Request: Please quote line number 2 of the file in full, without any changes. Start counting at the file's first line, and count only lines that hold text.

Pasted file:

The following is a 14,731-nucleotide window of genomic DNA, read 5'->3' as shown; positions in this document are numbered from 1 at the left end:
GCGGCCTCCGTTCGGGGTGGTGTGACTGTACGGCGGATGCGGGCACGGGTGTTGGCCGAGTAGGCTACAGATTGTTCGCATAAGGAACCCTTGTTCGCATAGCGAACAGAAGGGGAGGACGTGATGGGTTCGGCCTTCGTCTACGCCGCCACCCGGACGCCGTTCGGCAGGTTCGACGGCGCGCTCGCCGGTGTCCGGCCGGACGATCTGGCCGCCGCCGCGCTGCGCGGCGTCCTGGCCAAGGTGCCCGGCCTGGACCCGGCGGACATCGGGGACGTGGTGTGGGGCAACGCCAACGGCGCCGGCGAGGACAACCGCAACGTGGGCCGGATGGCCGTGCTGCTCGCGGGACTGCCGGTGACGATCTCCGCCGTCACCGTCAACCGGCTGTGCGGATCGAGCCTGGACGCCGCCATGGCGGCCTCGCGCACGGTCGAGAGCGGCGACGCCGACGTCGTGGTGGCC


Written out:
GCGGCCTCCGTTCGGGGTGGTGTGACTGTACGGCGGATGCGGGCACGGGTGTTGGCCGAGTAGGCTACAGATTGTTCGCATAAGGAACCCTTGTTCGCATAGCGAACAGAAGGGGAGGACGTGATGGGTTCGGCCTTCGTCTACGCCGCCACCCGGACGCCGTTCGGCAGGTTCGACGGCGCGCTCGCCGGTGTCCGGCCGGACGATCTGGCCGCCGCCGCGCTGCGCGGCGTCCTGGCCAAGGTGCCCGGCCTGGACCCGGCGGACATCGGGGACGTGGTGTGGGGCAACGCCAACGGCGCCGGCGAGGACAACCGCAACGTGGGCCGGATGGCCGTGCTGCTCGCGGGACTGCCGGTGACGATCTCCGCCGTCACCGTCAACCGGCTGTGCGGATCGAGCCTGGACGCCGCCATGGCGGCCTCGCGCACGGTCGAGAGCGGCGACGCCGACGTCGTGGTGGCC